Local Tibetan families experience restrictions targeted in McGovern bill

  • Jamyang Wangchuk, owner of Momo Tibetan Restaurant in Amherst, talks Wednesday about his life in Tibet and the difficulties of traveling there. STAFF PHOTO/CAROL LOLLIS

  • Jamyang Wangchuk, owner of Momo Tibetan Restaurant in Amherst, talks about his life in Tibet and the restrictions on travel. —STAFF PHOTO/CAROL LOLLIS

Staff Writer
Monday, October 08, 2018

AMHERST — When Jamyang Wangchuk came to the United States from Tibet in 2002, he faced the reality of being indefinitely separated from his family.

Six siblings and his mother remained in Tibet, Wangchuk said, and re-entry for those who have left is exceedingly difficult.

When his mother became terminally ill, Wangchuk hoped that he would be able to visit her one last time. Ultimately, he and his sons were unable to see her before she died. In the 16 years that he has lived in the United States, Wangchuk has also been unable to reunite with any of his siblings who live in Tibet.

“It’s really difficult to get the visa to go to Tibet,” Wangchuk said Wednesday at Momo Tibetan Restaurant in Amherst, which he co-owns.

The People’s Republic of China has long been criticized for human rights violations in Tibet, including the strict limitations it has placed on traveling into the area.

The Reciprocal Access to Tibet bill, which recently passed the U.S. House, seeks to break this barrier.

The bipartisan bill, which was introduced by Rep. Jim McGovern, D-Worcester, would prohibit Chinese government officials responsible for the travel restrictions from entering the United States.

“The basis of diplomatic law is mutual access and reciprocity,” McGovern said on the House floor, according to a transcript. “But while Chinese diplomats, journalists and tourists travel freely within the United States, the government of the People’s Republic of China has erected many barriers to travel in areas of China inhabited by ethnic Tibetans.”

Wangchuk’s restaurant is a vibrant example of Tibetan culture, which is freely enjoyed by customers. But Tibetan culture is under constant threat from the Chinese government, said Pasang Norbu, president of the Amherst Regional Tibetan Association.

“Freedom, human rights, these are the fundamental rights for all human beings,” Norbu said. “This is human nature, you need freedom. This is what is lacking in Tibet.”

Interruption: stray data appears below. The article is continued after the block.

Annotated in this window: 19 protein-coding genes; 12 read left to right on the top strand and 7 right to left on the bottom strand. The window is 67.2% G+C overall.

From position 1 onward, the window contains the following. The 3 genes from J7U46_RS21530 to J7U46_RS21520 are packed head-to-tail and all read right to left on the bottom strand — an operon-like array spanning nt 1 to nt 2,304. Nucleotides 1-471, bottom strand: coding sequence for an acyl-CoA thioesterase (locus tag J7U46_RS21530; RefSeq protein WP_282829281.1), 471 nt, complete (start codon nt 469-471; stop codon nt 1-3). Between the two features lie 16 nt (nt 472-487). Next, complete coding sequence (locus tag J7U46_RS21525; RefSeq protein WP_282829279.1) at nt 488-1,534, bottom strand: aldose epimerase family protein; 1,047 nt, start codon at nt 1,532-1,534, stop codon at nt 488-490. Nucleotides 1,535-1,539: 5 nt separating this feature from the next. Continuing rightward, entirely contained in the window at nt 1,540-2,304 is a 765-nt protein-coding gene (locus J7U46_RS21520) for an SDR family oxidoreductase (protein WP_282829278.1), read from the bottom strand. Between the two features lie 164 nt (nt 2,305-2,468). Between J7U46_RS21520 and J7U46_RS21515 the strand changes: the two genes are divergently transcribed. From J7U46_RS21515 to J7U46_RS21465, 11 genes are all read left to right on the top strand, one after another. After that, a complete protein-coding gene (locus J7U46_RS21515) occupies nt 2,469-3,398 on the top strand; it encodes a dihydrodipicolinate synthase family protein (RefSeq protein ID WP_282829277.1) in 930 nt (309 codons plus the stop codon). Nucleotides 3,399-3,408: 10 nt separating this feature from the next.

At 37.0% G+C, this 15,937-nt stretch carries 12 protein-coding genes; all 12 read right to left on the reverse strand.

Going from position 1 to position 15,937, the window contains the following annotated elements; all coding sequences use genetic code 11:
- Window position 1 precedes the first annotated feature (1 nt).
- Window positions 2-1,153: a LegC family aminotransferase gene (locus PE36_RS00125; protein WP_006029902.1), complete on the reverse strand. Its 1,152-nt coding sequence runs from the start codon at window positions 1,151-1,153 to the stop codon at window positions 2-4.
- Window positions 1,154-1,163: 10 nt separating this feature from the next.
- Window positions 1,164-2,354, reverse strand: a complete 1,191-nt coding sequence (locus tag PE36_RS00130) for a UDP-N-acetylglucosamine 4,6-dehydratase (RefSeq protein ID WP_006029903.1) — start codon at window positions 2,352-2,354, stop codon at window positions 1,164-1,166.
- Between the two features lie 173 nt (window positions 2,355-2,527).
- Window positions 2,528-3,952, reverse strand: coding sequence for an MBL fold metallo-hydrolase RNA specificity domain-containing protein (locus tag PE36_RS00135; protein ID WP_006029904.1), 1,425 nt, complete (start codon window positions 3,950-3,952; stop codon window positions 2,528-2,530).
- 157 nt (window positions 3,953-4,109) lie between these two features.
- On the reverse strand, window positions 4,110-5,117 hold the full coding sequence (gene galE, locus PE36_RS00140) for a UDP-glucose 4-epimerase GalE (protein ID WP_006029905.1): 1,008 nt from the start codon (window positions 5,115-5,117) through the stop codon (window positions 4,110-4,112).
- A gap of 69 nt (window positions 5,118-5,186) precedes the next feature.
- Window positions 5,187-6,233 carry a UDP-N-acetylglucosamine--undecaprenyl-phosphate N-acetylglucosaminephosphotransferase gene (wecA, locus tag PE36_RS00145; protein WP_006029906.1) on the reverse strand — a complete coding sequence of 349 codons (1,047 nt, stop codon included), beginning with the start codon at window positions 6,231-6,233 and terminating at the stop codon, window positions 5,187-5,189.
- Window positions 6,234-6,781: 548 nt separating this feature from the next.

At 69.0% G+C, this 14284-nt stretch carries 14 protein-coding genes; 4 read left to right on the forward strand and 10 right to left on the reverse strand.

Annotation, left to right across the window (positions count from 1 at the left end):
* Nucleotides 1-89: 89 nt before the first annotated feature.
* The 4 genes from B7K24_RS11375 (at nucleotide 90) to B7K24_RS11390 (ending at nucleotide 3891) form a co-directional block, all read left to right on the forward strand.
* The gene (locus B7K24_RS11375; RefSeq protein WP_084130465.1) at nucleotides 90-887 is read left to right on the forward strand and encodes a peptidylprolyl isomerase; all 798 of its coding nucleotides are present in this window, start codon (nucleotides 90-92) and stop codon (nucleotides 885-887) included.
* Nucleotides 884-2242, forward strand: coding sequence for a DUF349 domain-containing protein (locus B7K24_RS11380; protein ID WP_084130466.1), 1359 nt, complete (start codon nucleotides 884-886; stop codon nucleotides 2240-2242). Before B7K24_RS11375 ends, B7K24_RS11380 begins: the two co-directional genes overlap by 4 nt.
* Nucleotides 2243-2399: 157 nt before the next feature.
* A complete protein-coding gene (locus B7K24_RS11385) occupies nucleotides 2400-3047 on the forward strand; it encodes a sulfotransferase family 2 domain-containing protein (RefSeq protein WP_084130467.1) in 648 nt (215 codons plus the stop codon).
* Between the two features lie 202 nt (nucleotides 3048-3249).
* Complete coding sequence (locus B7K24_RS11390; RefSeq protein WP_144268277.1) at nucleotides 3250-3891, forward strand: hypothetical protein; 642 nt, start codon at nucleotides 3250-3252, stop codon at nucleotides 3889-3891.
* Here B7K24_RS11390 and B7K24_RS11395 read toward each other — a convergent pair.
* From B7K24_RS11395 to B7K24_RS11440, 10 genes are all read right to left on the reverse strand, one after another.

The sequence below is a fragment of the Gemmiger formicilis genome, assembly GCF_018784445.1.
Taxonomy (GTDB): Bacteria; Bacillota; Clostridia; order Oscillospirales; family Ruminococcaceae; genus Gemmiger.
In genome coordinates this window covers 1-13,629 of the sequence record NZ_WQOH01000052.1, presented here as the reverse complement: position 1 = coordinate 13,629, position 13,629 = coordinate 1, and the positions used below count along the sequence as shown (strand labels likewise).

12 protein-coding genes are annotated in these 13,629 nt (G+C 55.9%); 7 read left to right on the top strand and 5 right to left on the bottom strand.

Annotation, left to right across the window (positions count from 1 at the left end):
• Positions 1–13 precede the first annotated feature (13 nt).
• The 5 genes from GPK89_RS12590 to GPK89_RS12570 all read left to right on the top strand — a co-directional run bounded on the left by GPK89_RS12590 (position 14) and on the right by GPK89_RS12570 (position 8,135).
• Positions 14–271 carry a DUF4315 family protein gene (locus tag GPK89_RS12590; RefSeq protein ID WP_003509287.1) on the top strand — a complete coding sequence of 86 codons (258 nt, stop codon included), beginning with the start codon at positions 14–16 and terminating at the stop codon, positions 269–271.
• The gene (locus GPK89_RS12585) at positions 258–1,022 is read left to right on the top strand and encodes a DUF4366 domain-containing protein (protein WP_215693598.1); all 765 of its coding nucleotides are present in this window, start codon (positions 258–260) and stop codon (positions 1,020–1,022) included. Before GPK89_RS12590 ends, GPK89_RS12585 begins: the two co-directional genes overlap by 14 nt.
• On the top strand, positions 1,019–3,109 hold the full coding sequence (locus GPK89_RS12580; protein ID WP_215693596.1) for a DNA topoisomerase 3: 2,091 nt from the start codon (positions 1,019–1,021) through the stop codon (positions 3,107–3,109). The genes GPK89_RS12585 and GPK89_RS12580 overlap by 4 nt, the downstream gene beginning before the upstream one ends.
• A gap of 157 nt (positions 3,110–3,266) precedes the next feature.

By releasing propaganda and restricting travel into the area, he added, authorities seek to limit outside knowledge of human rights violations.

International organizations such as the United Nations and Human Rights Watch have also called on China to address other human rights violations in Tibet, such as unlawful imprisonments and citizen disappearances.

“If China claims that everything is OK in Tibet, good,” Norbu said. “Let the United Nations or an independent organization go in. (China) should make access for them to see and listen to Tibet.”

One critical means of oppression includes suppressing the Tibetan language, which Norbu described as essential to Tibetan culture.

“From every corner they’re attacking the Tibetan people,” Norbu said. “So once you lose your own language, that’s it.”

Although current travel restrictions prevent Wangchuk from traveling to Tibet, he hopes that he and his siblings may be able to reunite elsewhere in China someday. With the strict prohibitions on entering Tibet, meeting outside of the area is the most plausible option.

Visiting China also carries difficulties, however. Prior to coming to the United States, Wangchuk said, he was shot, then imprisoned by Chinese authorities for two years due to his protest activities in Tibet. Wangchuk has permanent residency in the U.S. but hopes to secure citizenship before attempting a trip to China; otherwise, he is certain he would be imprisoned again.

“If I become a citizen I will go, because I have not seen my family in a long time,” Wangchuk said. “But if not, no chance.”

In Congress, McGovern’s bill will next be considered by the Senate.

“With this bill we are taking an important step forward on behalf of the human rights of Tibetans. We are reaffirming our support for the leadership of his holiness the Dalai Lama, and we are sending a message to the government of China: human rights are not negotiable,” McGovern said.

He continued, “Supporting human rights is the moral thing to do. It is the right thing to do. And it is the American thing to do — for Tibetans, in China and everywhere else in the world.”

Norbu, meanwhile, called for support for the act and more widespread attention to Tibetan rights.

“If we lose this culture, it’s not just lost for the Tibetans,” he said. “It’s lost for humanity.”

Jacquelyn Voghel can be reached at jvoghel@gazettenet.com.